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Tuesday, 12 March 1968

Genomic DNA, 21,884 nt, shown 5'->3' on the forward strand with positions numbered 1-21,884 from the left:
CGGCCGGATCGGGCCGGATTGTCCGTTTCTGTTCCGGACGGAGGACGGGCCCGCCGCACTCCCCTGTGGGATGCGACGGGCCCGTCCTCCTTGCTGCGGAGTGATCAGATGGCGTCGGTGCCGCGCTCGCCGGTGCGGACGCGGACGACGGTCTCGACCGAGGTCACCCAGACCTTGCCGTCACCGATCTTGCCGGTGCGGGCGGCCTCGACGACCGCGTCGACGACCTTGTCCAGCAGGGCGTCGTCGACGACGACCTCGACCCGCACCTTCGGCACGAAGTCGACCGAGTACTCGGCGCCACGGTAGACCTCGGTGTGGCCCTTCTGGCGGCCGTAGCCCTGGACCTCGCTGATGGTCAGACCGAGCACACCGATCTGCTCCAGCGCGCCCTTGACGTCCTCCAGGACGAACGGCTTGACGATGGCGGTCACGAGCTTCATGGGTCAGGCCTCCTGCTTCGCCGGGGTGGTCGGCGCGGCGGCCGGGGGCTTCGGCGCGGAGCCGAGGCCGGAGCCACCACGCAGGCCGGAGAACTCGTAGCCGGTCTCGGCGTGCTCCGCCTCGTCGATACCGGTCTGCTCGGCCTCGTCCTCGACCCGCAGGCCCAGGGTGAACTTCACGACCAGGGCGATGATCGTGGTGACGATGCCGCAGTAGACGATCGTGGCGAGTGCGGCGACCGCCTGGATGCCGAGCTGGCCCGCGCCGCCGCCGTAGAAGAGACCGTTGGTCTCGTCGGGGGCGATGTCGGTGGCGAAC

Mr CALWELL (Melbourne) - I express my sympathy to the widow and family of the late Harold Holt for the great, tragic and irreparable loss that they suffered by his tragic and unexpected death on that Sunday, 17th December last. The ship on which I was travelling back to Australia drew into Cape Town harbour when we heard the news. Most of the 1,500 passengers aboard had not heard of the name Harold Holt, but everybody was stunned when they knew that something terrible had happened to the Prime Minister of this nation. There was great grief everywhere. I believe that that is true of what happened all around the world. With the exception of the honourable member for Darling (Mr Clark), who entered Parliament with the Deputy Prime Minister (Mr McEwen), I am the only one in this Parliament who knew Mr Harold Holt from 1940 onwards. I learned to respect him for his honesty, integrity and loyalty to his leader and party. In all the vicissitudes of those times and in all the years in which the present government parties were in opposition in this Parliament, he displayed that same humble loyalty and devotion to principle that were the characteristics of his life. 1 have always thought of Harold Holt as one of the best men I ever knew. He was a humane, charitable and generous man and though he fought hard, determinedly and with all the moral and physical courage to which the Prime Minister (Mr Gorton) has referred, he could meet all his opponents and friends and sometimes some of his critics in his own parties outside this House with great urbanity, sincerity and overwhelming friendship. I never had a cross word with Harold Holt outside Parliament and I had very few with him inside except, of course, at election times. I always like to think of Harold Holt, as I will, as a man who started behind scratch in his attempt to win a place and a name for himself in the life of this nation.I knew his story; he told it to me several times. I knew of his struggles. I always admired him because he never sought to blame anybody else for anything that happened in his lifetime. I always admired himtoo, for the tribute he paid to others who helped him. His widow suffered grief that we would not like to see suffered by any woman but which happens, through life, to many people. But we in Australia, and the people outside Australia who knew him, would hope, 1 am sure, that on this final occasion when we pay tribute to his memory time will help to assuage the grief that the Holt family so naturally feel and that the sympathy of their friends will help them bear the sorrow so suddenly cast upon them. We who sit in the Parliament will remember Harold Holt with affection and pride, but never again will we see the light of his countenance nor enjoy the warm kindly friendship of his handshake.

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